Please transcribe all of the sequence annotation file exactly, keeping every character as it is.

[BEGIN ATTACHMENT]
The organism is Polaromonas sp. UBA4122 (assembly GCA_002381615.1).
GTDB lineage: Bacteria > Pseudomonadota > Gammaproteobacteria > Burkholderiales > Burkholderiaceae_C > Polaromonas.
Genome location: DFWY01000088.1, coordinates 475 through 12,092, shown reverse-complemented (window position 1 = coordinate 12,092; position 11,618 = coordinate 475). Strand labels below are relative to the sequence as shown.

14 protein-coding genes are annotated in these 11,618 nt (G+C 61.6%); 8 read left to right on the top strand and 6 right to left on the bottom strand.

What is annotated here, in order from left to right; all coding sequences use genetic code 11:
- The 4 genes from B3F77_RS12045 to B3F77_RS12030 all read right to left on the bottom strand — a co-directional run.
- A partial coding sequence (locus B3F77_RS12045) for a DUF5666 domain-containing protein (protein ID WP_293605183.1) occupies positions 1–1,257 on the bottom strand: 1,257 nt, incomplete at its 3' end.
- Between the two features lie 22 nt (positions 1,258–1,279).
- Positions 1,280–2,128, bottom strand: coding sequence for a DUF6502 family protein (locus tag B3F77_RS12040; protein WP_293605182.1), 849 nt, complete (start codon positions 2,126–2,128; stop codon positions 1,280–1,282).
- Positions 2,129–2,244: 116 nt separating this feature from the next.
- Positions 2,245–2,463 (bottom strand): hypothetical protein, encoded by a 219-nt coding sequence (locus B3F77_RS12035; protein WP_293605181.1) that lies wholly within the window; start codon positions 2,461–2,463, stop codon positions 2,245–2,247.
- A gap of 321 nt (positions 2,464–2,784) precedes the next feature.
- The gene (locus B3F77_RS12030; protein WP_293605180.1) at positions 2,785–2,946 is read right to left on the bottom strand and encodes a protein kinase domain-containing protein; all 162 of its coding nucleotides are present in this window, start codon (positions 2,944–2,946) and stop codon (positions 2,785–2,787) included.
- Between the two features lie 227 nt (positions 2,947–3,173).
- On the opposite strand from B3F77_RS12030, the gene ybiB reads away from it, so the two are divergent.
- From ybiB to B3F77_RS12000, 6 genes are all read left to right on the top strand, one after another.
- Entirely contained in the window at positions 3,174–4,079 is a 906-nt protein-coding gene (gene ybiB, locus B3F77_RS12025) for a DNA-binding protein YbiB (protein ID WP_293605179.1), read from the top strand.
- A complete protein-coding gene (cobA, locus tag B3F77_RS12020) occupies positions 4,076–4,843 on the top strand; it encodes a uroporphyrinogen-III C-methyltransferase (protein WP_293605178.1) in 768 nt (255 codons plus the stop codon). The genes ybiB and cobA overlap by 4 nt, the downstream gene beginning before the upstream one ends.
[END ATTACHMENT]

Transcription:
The organism is Polaromonas sp. UBA4122 (assembly GCA_002381615.1).
GTDB lineage: Bacteria > Pseudomonadota > Gammaproteobacteria > Burkholderiales > Burkholderiaceae_C > Polaromonas.
Genome location: DFWY01000088.1, coordinates 475 through 12,092, shown reverse-complemented (window position 1 = coordinate 12,092; position 11,618 = coordinate 475). Strand labels below are relative to the sequence as shown.

14 protein-coding genes are annotated in these 11,618 nt (G+C 61.6%); 8 read left to right on the top strand and 6 right to left on the bottom strand.

What is annotated here, in order from left to right; all coding sequences use genetic code 11:
- The 4 genes from B3F77_RS12045 to B3F77_RS12030 all read right to left on the bottom strand — a co-directional run.
- A partial coding sequence (locus B3F77_RS12045) for a DUF5666 domain-containing protein (protein ID WP_293605183.1) occupies positions 1–1,257 on the bottom strand: 1,257 nt, incomplete at its 3' end.
- Between the two features lie 22 nt (positions 1,258–1,279).
- Positions 1,280–2,128, bottom strand: coding sequence for a DUF6502 family protein (locus tag B3F77_RS12040; protein WP_293605182.1), 849 nt, complete (start codon positions 2,126–2,128; stop codon positions 1,280–1,282).
- Positions 2,129–2,244: 116 nt separating this feature from the next.
- Positions 2,245–2,463 (bottom strand): hypothetical protein, encoded by a 219-nt coding sequence (locus B3F77_RS12035; protein WP_293605181.1) that lies wholly within the window; start codon positions 2,461–2,463, stop codon positions 2,245–2,247.
- A gap of 321 nt (positions 2,464–2,784) precedes the next feature.
- The gene (locus B3F77_RS12030; protein WP_293605180.1) at positions 2,785–2,946 is read right to left on the bottom strand and encodes a protein kinase domain-containing protein; all 162 of its coding nucleotides are present in this window, start codon (positions 2,944–2,946) and stop codon (positions 2,785–2,787) included.
- Between the two features lie 227 nt (positions 2,947–3,173).
- On the opposite strand from B3F77_RS12030, the gene ybiB reads away from it, so the two are divergent.
- From ybiB to B3F77_RS12000, 6 genes are all read left to right on the top strand, one after another.
- Entirely contained in the window at positions 3,174–4,079 is a 906-nt protein-coding gene (gene ybiB, locus B3F77_RS12025) for a DNA-binding protein YbiB (protein ID WP_293605179.1), read from the top strand.
- A complete protein-coding gene (cobA, locus tag B3F77_RS12020) occupies positions 4,076–4,843 on the top strand; it encodes a uroporphyrinogen-III C-methyltransferase (protein WP_293605178.1) in 768 nt (255 codons plus the stop codon). The genes ybiB and cobA overlap by 4 nt, the downstream gene beginning before the upstream one ends.